Movement of the Lost Ten Tribes
|Contents by Subject||
Contents in Alphabetical Order
Shalom and hag someyakh [Happy Feastday, i.e. Chanuljah] Yair,
Thank you for putting me on the mailing list.
Please allow me to ask you a question.
In your various publications you overwhelmingly cite Tanakh [Scripture].
Have you considered the possibility that the location of the "lost tribes" was also something considered by the Ha"zal [Rabbinicial Sages]? There is nothing on your website, and I don't recollect seeing anything in The Tribes book that I own which suggests this possibility.
I think you may have overlooked some of our notices.
In "The Tribes" we refer to the Sages and their opinion a few times.
In our book "Ephraim" we go into what the Sages said at some depth.
On our web-site there are quite a few articles quoting Rabbinical Sources.
Characteristics of the Tribes According to Rabbinical Sources (4 articles)
Ten Lost Tribes and Biblical Philosophy
Kook, Rabbi Avraham Isaac: The Yearning of Ephraim For Redemption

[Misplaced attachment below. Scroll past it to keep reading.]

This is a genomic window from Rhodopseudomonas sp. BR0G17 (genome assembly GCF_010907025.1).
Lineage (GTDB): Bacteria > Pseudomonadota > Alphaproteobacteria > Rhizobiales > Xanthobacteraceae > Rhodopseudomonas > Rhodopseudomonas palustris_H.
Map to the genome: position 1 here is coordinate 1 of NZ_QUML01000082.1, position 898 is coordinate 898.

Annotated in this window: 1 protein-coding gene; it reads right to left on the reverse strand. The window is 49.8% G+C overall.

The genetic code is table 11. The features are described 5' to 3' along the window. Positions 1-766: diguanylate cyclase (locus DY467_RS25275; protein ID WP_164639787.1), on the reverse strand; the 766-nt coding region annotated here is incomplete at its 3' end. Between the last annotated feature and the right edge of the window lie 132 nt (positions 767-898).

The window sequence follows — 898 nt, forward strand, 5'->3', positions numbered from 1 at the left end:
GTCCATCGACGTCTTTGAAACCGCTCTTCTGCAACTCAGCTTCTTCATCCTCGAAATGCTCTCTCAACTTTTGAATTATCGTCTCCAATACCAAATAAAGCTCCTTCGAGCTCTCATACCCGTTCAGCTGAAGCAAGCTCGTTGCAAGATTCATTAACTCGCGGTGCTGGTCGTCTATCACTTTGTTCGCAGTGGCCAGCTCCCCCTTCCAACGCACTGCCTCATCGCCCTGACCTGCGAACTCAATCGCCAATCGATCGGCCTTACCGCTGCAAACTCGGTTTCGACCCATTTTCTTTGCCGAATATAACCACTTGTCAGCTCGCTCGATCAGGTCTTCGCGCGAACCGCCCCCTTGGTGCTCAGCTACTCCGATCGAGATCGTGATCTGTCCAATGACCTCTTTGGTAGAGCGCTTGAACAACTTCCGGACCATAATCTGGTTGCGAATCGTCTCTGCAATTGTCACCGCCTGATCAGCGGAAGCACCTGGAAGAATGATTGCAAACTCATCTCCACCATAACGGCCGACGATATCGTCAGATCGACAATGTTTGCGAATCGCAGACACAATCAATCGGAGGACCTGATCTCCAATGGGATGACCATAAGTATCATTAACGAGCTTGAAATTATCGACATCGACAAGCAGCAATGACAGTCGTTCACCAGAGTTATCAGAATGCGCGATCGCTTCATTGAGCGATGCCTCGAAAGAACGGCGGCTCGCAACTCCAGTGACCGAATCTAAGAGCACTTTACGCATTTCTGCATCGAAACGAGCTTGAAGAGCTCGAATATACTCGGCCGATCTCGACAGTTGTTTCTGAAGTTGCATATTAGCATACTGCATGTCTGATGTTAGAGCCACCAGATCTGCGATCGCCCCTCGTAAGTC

The Divine Purpose for the Exile and Division of the Tribes
See also our Biblical Commentaries to the Bible Books e.g. Obadiah and Ezekiel 37.
Our articles on Messiah son of Joseph.
Nachmanides on the Truth of the Exile.
In effect much of what we publish is heavily permeated by Rabbinical Opinion.
If anything we may even have been overdoing it.
Hodesh tov v'hag someyach Yair,
It seems to me you misunderstood me.
Ha"zal means hakhamenu zikhronam li-verakhah [i.e. Our Wise men may their memory be blessed], i.e. the hahamim [wise men i.e. Sages] of the Talmud. I don't have The Tribes to hand right now, and do not own Ephraim, but there is a dearth of support for what you say on your site from the Talmudic (or Midrashic) sources.
Although your site is quite poorly organised, and therefore difficult to navigate, I did look and found only one reference to Talmud on the pages you suggested, but how it offered support other than its use as a footnote is unlcear.